Sunday, May 18, 2008

I love the internet because it has allowed me to order parts
for my prehistoric sewing machine without driving all the way
to Louisiana or Indiana, whence cometh the parts. 

And I did not feel compelled to spend all my time
in close proximity to the sun these past few days
simply because it has, finally, emerged.


Joy and Sorrow, Zhong-yang Huang

You cannot look at grief under a microscope.
I mean literally. Last night as I entered that
dream-manic state between wakefulness
and all-out sleep, where images rise up
at frantic speeds and disappear just as quickly,
I kept trying to capture a physical shred of grief
in order to make a slide, so I could scientifically
deconstruct its myriad parts under the light
of magnification. It didn't work. I awoke
and recounted this to P. who was beside me reading.
He looked at me and stated, very soberly, 
"You can't do that."

Saturday, May 17, 2008


At Target the blender selection ranges from a basic all-plastic
model for $19.99 to those in the one-hundred dollar range.
Most sport about a dozen different speeds, with words like
blend, stir, chop, mix, whip, mince, frappe and puree.
As a child I was fascinated by the numerous
descriptions of what this appliance could accomplish.
Frappe! (Rhymed with what -- trap?!) We didn't have frappes 
in Renton! (What was a frappe, anyway? Something frozen. 
Something that happens when you push the frappe button 
on the Osterizer.) I remember when I realized that each button 
essentially just made the blades whir, albeit at different speeds.
Oh! The disappointment! The innocence lost when I realized
that something as plebeian as chop was synonymous with frappe!
When you get right down to it, all you really need is 
go and stop. Maybe a go fast and a go faster. 
But a childhood without frappe seems barely worth enduring.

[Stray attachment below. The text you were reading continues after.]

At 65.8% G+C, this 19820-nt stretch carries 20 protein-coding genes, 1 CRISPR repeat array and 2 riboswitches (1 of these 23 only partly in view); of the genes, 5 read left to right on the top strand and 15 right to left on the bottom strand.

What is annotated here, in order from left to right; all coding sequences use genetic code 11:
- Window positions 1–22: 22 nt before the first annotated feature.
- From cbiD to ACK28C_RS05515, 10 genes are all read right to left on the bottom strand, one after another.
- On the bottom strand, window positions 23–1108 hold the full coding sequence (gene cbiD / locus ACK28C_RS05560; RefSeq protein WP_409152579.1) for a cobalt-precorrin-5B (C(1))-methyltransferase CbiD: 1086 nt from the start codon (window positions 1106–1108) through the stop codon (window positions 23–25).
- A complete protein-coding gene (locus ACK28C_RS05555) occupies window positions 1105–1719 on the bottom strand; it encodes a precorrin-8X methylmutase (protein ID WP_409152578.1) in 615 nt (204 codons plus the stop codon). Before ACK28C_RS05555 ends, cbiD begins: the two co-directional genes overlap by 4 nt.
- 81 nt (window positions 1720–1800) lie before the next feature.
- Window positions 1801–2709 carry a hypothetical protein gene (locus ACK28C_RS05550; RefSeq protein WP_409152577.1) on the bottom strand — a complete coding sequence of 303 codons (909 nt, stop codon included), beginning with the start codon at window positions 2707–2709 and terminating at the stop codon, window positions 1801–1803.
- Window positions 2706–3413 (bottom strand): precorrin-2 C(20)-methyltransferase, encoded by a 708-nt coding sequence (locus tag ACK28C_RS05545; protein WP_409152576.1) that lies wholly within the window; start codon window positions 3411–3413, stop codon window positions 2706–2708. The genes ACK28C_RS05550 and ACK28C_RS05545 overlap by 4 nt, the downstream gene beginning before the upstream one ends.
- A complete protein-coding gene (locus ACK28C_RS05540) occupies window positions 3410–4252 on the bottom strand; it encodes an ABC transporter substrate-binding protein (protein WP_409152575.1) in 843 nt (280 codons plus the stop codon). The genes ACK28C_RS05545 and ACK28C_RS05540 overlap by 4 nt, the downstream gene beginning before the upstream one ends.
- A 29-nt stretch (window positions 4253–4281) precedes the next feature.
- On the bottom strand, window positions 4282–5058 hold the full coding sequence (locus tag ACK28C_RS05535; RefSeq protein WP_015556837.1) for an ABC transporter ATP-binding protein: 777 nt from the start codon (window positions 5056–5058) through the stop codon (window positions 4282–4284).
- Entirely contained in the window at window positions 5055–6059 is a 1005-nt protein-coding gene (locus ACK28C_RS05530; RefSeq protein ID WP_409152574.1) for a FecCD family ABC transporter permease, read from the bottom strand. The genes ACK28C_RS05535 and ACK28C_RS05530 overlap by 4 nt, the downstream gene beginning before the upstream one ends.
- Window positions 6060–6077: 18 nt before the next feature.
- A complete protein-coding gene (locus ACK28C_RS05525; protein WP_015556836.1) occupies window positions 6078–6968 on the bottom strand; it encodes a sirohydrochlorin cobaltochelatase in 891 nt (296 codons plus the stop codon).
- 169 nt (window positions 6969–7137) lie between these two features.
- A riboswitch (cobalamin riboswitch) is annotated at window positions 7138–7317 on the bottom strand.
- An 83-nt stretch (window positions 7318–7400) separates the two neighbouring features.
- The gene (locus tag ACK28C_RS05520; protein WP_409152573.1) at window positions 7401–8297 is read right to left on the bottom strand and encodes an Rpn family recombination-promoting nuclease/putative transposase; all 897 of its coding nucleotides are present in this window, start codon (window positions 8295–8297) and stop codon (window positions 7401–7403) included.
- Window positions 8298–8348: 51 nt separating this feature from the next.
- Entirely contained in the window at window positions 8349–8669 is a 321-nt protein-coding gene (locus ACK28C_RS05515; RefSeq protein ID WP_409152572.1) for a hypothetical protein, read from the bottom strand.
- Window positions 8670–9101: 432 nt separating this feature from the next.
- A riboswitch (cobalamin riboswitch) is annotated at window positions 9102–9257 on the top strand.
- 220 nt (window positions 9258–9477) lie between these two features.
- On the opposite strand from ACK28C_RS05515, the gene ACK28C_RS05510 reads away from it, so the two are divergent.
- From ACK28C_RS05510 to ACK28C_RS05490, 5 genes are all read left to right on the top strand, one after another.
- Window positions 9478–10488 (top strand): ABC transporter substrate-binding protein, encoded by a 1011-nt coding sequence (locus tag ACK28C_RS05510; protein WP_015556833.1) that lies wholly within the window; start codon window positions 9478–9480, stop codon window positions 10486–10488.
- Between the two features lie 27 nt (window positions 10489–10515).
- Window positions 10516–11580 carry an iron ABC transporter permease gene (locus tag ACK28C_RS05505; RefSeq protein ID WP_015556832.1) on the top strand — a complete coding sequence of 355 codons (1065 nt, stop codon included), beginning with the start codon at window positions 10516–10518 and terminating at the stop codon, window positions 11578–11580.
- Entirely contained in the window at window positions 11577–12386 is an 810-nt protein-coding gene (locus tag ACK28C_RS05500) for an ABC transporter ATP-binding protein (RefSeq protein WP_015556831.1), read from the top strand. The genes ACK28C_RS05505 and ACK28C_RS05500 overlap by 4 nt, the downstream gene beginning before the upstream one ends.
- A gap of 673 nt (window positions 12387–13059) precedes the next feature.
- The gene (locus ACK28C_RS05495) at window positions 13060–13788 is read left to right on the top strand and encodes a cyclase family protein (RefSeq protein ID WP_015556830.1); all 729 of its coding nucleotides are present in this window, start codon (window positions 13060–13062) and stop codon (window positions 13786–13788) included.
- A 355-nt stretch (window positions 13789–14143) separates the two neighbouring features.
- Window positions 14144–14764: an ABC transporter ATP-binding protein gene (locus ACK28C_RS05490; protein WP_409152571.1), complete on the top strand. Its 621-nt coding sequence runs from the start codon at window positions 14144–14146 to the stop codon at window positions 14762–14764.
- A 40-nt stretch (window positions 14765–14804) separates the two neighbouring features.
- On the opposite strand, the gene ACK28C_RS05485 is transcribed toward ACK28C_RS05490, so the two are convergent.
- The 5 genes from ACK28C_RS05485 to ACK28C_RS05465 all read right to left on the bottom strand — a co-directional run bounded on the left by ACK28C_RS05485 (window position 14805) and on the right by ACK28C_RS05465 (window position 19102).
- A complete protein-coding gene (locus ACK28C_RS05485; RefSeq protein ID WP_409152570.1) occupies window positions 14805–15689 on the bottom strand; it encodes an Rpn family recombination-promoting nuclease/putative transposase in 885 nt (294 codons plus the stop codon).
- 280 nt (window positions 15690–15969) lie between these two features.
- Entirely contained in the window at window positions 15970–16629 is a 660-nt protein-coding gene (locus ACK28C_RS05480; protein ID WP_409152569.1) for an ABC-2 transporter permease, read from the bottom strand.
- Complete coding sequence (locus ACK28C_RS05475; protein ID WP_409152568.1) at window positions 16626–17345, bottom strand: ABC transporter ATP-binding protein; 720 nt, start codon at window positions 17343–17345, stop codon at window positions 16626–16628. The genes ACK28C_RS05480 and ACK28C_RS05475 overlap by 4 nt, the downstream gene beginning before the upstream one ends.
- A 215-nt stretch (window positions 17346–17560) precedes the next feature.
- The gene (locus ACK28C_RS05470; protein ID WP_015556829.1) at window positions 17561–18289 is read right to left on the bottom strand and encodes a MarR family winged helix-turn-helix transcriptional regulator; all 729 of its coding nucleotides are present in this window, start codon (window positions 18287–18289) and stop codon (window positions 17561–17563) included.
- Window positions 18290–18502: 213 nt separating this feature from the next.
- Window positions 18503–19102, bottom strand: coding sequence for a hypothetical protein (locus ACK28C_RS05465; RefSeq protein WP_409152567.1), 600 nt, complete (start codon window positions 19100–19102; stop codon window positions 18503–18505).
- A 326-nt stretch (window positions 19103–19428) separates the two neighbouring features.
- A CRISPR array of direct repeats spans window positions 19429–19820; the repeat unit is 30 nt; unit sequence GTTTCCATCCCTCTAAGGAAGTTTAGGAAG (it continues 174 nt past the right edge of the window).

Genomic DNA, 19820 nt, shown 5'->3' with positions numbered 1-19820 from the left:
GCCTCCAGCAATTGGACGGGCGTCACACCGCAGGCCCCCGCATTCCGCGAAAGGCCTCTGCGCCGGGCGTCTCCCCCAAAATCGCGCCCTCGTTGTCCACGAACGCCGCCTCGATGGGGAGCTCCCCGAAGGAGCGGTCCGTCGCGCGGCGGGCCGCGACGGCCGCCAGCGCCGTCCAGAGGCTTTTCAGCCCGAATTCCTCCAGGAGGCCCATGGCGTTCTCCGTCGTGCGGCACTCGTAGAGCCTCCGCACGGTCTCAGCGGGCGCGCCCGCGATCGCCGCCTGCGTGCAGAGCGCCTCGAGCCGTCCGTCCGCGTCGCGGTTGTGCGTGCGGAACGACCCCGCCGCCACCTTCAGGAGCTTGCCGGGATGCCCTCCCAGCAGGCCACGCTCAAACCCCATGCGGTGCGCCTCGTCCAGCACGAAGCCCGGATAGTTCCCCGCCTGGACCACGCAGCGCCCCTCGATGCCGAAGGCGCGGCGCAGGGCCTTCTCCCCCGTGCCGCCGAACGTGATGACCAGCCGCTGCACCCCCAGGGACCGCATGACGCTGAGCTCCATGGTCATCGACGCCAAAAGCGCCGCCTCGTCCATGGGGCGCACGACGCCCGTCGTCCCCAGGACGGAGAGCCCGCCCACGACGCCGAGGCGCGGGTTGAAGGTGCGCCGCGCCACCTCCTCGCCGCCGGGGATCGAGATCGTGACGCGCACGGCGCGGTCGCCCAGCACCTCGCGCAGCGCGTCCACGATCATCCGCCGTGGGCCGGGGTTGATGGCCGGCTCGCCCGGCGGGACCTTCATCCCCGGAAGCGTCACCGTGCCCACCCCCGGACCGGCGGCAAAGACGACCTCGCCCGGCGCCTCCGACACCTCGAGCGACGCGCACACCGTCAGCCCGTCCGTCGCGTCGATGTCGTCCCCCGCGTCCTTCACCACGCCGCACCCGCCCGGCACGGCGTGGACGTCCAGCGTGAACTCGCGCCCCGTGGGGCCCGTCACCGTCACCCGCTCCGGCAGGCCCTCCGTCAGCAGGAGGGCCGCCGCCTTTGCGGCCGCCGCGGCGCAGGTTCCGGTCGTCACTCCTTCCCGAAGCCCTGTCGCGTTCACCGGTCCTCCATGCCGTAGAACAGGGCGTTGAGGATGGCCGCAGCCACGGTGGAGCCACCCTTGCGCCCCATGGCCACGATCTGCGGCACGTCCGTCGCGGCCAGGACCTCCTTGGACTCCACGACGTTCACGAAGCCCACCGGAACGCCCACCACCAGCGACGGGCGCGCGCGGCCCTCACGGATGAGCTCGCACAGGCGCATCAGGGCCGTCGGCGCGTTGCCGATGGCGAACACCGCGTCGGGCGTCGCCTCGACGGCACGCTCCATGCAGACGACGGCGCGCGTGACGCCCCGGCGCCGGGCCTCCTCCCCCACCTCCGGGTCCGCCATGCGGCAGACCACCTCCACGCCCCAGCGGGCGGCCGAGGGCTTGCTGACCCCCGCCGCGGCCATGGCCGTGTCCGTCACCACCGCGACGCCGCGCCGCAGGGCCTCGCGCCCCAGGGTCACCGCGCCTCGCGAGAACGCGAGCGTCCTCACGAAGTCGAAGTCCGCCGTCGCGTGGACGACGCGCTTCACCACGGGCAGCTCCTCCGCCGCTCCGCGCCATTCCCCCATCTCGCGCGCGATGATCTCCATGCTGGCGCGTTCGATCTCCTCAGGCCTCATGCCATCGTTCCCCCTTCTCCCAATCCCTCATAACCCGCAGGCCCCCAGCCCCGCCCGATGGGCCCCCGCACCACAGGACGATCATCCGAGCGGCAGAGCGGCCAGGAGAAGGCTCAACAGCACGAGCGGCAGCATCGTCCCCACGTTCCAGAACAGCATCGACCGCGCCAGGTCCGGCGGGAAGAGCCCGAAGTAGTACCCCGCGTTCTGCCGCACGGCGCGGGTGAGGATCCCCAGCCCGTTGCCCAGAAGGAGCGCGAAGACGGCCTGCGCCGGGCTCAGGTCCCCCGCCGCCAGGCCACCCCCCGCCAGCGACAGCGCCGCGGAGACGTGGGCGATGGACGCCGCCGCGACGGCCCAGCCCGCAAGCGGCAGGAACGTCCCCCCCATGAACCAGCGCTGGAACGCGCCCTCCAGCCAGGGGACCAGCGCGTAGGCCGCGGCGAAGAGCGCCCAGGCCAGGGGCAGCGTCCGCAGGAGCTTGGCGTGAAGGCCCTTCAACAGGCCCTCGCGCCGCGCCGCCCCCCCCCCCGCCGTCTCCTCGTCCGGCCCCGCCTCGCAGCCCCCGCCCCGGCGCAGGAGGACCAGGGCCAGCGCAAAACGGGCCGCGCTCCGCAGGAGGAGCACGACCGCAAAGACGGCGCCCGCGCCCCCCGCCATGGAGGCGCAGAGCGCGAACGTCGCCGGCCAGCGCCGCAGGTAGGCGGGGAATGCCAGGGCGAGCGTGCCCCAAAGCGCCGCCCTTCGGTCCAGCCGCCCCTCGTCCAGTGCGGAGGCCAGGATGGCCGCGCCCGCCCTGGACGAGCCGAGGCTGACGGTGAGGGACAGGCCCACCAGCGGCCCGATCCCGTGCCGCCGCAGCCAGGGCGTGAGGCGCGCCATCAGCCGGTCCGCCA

If I had the privilege of naming the blender buttons,
I would choose these:
flutter, julienne, lacerate, fluff, mingle, chew, rend, sever and dismember. 
At Target, today, I chose a "classic" style blender: chrome base,
glass jar, with two speeds: go fast and go faster.
But in spite of the lack of a better blender vocabulary,
tomorrow I'm going to throw in some fresh strawberries,
yogurt, vanilla and ice and whip myself up a nice pink frappé.

Friday, May 16, 2008

Driving home tonight down Rainier Avenue
I saw a man in a light blue suit pushing a shopping cart
containing a sleeping bag (among other things)
into traffic. He wanted to cross. In the middle of Friday
traffic. I stopped as he wended his way around cars.
When he got in front of my car, instead of continuing on
to the curb, he decided to turn his cart 45 degrees and
continue down Rainier in front of me. My first inclination
was to open my window and yell. Then the "C" word
popped into my head: Compassion. I thought: quite possibly
everything this man owns is in that shopping cart. That sleeping
bag is most likely his bed. And the blue suit, well, it was a good fit.
He kept motioning back to me with his hand, like, "just hold on,
I'm busy."  When I thought about it, I was really in no particular rush 
to get home to my comfortable house and the glass 
of red wine, pizza, shaved parmesan on my salad could wait. 
A reasonable guess was that he was homeless, perhaps mentally ill.
After a few moments, he turned his cart to the curb, bumped it up
onto the sidewalk, and I continued on my way home, 
in my fuel-efficient car, my cell-phone at the ready, 
certain of a bed, a meal, a well-stocked refrigerator, 
a lock on every door.
O fragile universe!

Thursday, May 15, 2008

Today's vocabulary (in no particular order):


This is what I made for dinner: Niv ua Qoc.
As I won't ask you to hold your computer
up to a mirror, I shall translate: (backwards) Coq au Vin.
Backwards because I had no intention to cook up
a classic French dish; in fact, I didn't really even want
any dinner. Thus:

Home late, chicken legs in fridge: saute in olive oil
with a little salt and pepper. Boring! Add chicken stock,
a little of the red wine I'm sipping. Needs something else --
bay leaves, thyme. Wait! Onions! Garlic! Simmer simmer.
WHAT ABOUT BACON? Okay okay.  Added browned  bacon.
Reduced sauce, threw in a dab of butter: Dinner.